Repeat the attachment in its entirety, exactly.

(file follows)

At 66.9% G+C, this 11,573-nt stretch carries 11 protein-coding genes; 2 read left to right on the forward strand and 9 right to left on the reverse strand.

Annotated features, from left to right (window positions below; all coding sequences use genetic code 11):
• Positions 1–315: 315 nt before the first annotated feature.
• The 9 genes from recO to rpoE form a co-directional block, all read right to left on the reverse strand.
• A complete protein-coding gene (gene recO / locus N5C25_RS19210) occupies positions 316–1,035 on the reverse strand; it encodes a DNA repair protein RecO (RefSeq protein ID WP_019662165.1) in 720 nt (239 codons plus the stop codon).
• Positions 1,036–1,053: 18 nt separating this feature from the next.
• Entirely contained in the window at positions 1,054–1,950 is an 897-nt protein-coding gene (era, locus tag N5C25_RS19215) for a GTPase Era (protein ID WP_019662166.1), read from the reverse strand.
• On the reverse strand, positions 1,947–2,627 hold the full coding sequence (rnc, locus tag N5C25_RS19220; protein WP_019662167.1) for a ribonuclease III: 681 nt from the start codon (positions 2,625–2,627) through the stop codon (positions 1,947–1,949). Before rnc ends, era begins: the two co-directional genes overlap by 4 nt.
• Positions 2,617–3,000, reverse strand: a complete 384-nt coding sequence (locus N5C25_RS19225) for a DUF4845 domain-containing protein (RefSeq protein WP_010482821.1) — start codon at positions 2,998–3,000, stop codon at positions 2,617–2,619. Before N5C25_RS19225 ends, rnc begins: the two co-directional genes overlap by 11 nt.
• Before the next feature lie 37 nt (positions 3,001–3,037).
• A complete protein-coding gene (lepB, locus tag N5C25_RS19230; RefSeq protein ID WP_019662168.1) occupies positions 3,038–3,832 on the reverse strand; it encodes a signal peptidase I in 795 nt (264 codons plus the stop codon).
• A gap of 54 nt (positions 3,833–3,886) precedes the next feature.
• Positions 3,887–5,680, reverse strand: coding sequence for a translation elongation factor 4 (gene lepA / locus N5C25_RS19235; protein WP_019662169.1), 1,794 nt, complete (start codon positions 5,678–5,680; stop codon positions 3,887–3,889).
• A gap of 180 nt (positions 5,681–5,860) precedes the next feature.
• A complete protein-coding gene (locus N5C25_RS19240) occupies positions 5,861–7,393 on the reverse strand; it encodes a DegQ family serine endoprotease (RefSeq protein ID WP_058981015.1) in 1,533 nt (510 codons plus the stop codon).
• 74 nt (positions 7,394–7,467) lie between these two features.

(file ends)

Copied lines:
At 66.9% G+C, this 11,573-nt stretch carries 11 protein-coding genes; 2 read left to right on the forward strand and 9 right to left on the reverse strand.

Annotated features, from left to right (window positions below; all coding sequences use genetic code 11):
• Positions 1–315: 315 nt before the first annotated feature.
• The 9 genes from recO to rpoE form a co-directional block, all read right to left on the reverse strand.
• A complete protein-coding gene (gene recO / locus N5C25_RS19210) occupies positions 316–1,035 on the reverse strand; it encodes a DNA repair protein RecO (RefSeq protein ID WP_019662165.1) in 720 nt (239 codons plus the stop codon).
• Positions 1,036–1,053: 18 nt separating this feature from the next.
• Entirely contained in the window at positions 1,054–1,950 is an 897-nt protein-coding gene (era, locus tag N5C25_RS19215) for a GTPase Era (protein ID WP_019662166.1), read from the reverse strand.
• On the reverse strand, positions 1,947–2,627 hold the full coding sequence (rnc, locus tag N5C25_RS19220; protein WP_019662167.1) for a ribonuclease III: 681 nt from the start codon (positions 2,625–2,627) through the stop codon (positions 1,947–1,949). Before rnc ends, era begins: the two co-directional genes overlap by 4 nt.
• Positions 2,617–3,000, reverse strand: a complete 384-nt coding sequence (locus N5C25_RS19225) for a DUF4845 domain-containing protein (RefSeq protein WP_010482821.1) — start codon at positions 2,998–3,000, stop codon at positions 2,617–2,619. Before N5C25_RS19225 ends, rnc begins: the two co-directional genes overlap by 11 nt.
• Before the next feature lie 37 nt (positions 3,001–3,037).
• A complete protein-coding gene (lepB, locus tag N5C25_RS19230; RefSeq protein ID WP_019662168.1) occupies positions 3,038–3,832 on the reverse strand; it encodes a signal peptidase I in 795 nt (264 codons plus the stop codon).
• A gap of 54 nt (positions 3,833–3,886) precedes the next feature.
• Positions 3,887–5,680, reverse strand: coding sequence for a translation elongation factor 4 (gene lepA / locus N5C25_RS19235; protein WP_019662169.1), 1,794 nt, complete (start codon positions 5,678–5,680; stop codon positions 3,887–3,889).
• A gap of 180 nt (positions 5,681–5,860) precedes the next feature.
• A complete protein-coding gene (locus N5C25_RS19240) occupies positions 5,861–7,393 on the reverse strand; it encodes a DegQ family serine endoprotease (RefSeq protein ID WP_058981015.1) in 1,533 nt (510 codons plus the stop codon).
• 74 nt (positions 7,394–7,467) lie between these two features.